Cookbook #10: Ajanta

Adapted from Cookbook #10:  Ajanta  (2005)

Recipe: Gajar Aur Matar Ka Pulav (Vegetable Pilaf made with Carrots and Peas)

This is the blog entry that celebrates three of my favorite Indian restaurants:  Breads of India, Ajanta, and Bombay House.

Let's begin with Breads of India.  This tiny little restaurant doesn't have the ambiance of a fine dining establishment, but they make some damn fine gourmet Indian food.  They have a myriad of kulcha, chapati, paratha, and naan options (hence the name) that they recommend with each dish, and generally, they don't go wrong.  Sprinkle the naan with dill.  Stuff the kulcha with chickpeas.  Griddle-cook the paratha with ginger.  Yes, yes, please to all of the above.   The menu switches up daily, and they do take out.  Did you see that?  They do take out.  How many times have the husband and I watched movies from our couch while we ate samosas?  Generally our feeling after eating from Breads of India is one of disgust--at ourselves for finishing every last grain of basmati rice out of the take out box.  But it is one of the most gloriously satisfying feelings of revulsion.

For a more elegant experience, we head to Ajanta.  And they come with their own cookbook (Breads of India, please take note).  Two dear Berkeley friends who understand the importance of knowing where to find good Indian in the East Bay gave the Ajanta cookbook to us for our wedding.  Oh, there are many places to choose from, but Ajanta on Solano ranks up there as one of the best.  Ajanta changes its menu every month to accommodate what's in season, and seriously, Tandoori Asparagus?  What's not to love?  Our friends gave us an accompanying spice box along with the cookbook, and hoo-whee, this has been a wonderful wedding gift that has kept on giving, even almost four years into our marriage.  While the spice box is completely empty, as we tried out as many recipes as we could, the box introduced us to a plethora of Indian spices that I have not used much before, including fenugreek, ajwain, black sea salt, and black cumin seeds.  The cookbook is also arranged by region and shows you just what to serve when you want six-course meal from Kashmir, Punjab, Goa, or Rajasthan.

Finally, I want to give some props to Bombay House.  Don't go looking for this one in the Bay Area, my friends, for this restaurant is in Salt Lake City.  Yes.  Salt Lake City.  When I was in graduate school, I spent a lot of time at Bombay House, eating pappadams and saag aloo.  Thank you, Bombay House, for bringing good Indian food to Utah.  And to me.  My belly appreciated it.

Let's bring it back to page 210, shall we?  Black cumin seeds, called for in this recipe, are what make this pilaf much more than just some basmati rice with peas and carrots.  Apparently, Mohammed said that black cumin cures every disease but death itself.  Don't let the name fool you:  black cumin has a taste that is entirely different from the cumin we all know and love in Mexican and other Indian dishes.  Black cumin's scientific name is Bunium persicum. The more common cumin is from the Cuminum cyminum plant. Black cumin seeds are very dark, thin, and crescent shaped when whole.  Quite unlike common cumin's dusty brown ovals.  The resulting pilaf is perfume-y, rich, sweet, and distinctive.  In all the good ways.  You should look for black cumin seeds in Indian groceries.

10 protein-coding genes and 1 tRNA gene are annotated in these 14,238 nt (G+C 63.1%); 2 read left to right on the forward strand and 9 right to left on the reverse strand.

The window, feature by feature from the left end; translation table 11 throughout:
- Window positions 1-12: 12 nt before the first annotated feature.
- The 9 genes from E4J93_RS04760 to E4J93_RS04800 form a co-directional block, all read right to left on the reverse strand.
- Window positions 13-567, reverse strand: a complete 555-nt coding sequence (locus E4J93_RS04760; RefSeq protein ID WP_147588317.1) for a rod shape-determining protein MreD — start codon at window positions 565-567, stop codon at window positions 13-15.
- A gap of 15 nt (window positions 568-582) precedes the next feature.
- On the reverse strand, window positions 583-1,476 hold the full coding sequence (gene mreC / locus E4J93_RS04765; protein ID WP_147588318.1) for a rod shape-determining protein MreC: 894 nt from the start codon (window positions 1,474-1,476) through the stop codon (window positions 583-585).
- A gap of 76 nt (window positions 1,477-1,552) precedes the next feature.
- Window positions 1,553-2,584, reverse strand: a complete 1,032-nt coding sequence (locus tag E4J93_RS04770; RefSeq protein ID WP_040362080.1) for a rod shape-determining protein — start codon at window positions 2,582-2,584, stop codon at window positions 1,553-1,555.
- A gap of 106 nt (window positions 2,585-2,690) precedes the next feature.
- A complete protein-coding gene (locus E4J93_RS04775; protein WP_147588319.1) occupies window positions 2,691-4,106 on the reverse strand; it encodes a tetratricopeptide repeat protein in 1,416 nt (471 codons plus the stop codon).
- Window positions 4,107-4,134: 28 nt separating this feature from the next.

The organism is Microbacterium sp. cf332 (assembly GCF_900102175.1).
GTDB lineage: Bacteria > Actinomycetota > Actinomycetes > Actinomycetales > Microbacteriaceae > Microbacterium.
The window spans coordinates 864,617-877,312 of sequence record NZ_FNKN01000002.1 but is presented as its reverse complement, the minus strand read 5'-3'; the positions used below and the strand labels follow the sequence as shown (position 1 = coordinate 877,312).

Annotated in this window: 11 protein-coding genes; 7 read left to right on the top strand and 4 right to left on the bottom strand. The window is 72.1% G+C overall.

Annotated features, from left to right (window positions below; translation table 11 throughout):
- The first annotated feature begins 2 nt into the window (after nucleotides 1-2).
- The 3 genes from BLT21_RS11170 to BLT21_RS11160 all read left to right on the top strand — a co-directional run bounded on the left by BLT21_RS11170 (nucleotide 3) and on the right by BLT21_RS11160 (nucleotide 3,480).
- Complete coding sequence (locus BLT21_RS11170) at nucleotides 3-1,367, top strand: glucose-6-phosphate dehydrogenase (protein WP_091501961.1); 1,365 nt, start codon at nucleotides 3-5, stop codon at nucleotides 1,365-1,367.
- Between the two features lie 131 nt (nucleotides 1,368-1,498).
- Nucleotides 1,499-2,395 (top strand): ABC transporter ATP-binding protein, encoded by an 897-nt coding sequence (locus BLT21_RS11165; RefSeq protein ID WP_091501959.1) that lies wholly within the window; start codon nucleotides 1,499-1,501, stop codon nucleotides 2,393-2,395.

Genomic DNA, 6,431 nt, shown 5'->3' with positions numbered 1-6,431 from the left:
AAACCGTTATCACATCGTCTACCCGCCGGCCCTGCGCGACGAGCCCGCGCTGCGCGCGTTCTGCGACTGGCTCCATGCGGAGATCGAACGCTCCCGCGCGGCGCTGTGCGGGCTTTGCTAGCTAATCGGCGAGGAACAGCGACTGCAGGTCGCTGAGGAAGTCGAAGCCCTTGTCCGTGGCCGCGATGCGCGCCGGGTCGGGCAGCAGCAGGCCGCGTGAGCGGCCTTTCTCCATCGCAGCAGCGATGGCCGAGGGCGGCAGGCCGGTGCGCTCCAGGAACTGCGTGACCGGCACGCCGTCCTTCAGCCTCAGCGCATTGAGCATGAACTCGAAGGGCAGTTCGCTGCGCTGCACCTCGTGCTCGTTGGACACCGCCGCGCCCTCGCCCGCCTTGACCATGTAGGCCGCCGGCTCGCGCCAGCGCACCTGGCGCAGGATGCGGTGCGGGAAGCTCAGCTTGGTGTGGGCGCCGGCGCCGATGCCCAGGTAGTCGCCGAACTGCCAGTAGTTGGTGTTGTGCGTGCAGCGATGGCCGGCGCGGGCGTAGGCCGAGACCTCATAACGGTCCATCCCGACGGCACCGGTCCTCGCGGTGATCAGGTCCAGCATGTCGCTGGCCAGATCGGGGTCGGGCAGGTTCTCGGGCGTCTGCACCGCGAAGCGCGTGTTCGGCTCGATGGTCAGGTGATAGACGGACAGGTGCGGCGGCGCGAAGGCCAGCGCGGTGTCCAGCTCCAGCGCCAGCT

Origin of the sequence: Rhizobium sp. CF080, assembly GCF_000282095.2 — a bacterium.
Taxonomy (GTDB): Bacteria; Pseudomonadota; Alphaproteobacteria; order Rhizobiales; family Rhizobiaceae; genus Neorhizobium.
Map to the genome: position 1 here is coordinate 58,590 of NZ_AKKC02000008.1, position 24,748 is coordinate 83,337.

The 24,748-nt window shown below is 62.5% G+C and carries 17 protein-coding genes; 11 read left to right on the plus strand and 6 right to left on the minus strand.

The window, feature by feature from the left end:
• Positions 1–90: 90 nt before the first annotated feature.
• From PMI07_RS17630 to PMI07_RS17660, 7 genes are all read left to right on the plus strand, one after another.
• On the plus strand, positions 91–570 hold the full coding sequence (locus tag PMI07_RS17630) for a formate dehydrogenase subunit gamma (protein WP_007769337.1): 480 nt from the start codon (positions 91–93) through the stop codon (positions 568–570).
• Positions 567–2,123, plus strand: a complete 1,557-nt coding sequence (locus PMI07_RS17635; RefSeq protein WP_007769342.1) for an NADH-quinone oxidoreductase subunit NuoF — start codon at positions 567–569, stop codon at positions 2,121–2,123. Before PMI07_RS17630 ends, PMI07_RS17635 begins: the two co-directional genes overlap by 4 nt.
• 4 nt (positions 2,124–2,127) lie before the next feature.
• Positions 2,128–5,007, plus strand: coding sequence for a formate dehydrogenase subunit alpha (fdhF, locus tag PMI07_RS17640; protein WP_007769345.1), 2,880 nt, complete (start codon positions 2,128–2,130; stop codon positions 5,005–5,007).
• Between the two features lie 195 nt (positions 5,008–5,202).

We served this pilaf with raita and a chicken in a black pepper sauce (and we didn't serve it on a Saturday morning, when I am finally getting around to posting this.  No, we served it on a Thursday night).  Every chicken dish I have made from this cookbook has made me undeniably happy.  You might just think about picking up this cookbook for those alone; from chicken in a green herb sauce to chicken curry from Hyderabad, the cookbook's writer and the restaurant’s owner Lachi Moorjani has not led me astray.  Well, he does always recommend obscene amounts of red pepper in the recipes, but that just might be my wimpy palate.  And if you have never made naan before, this is the cookbook to teach you, with easy step-by-step instructions that keep you in the kitchen by a warm oven all day, which isn't a bad thing when it's foggy and cold outside.  I speak from experience.

6-8 servings

2 tablespoons vegetable oil
2 teaspoons black cumin seeds
2 cups basmati rice
4 cups water
2 teaspoons salt (or to taste)
5-6 bay leaves
1 cup peas (fresh or frozen)
1 cup grated carrots (about one large carrot)

1.  In a heavy 6- to 8- quart saucepot, heat the oil.  When hot, add the black cumin seeds.  Fry the seeds for about 10 seconds and then add the rice.  Sauté for about 4 to 5 minutes or until rice begins to brown a little.

2.  Add water, salt, and bay leaves.  (If using fresh-shelled peas, add them at this time).  Bring to a boil, reduce heat, cover and cook for about 8 to 10 minutes.

3.  Add peas and grated carrots.  Mix, cover, and cook for another 5 to 7 minutes, or until all the liquid is absorbed.  Fluff the rice with a fork.


  1. Thanks for the compliments. Please visit Breads of India, Berkeley and see the changes we made to the dining hall recently.Your comments encourage us to keep doing the best possible. The cook book is taking shape and we will keep you updated. Thank you once again,
    Rohit Singh, Chef/Owner


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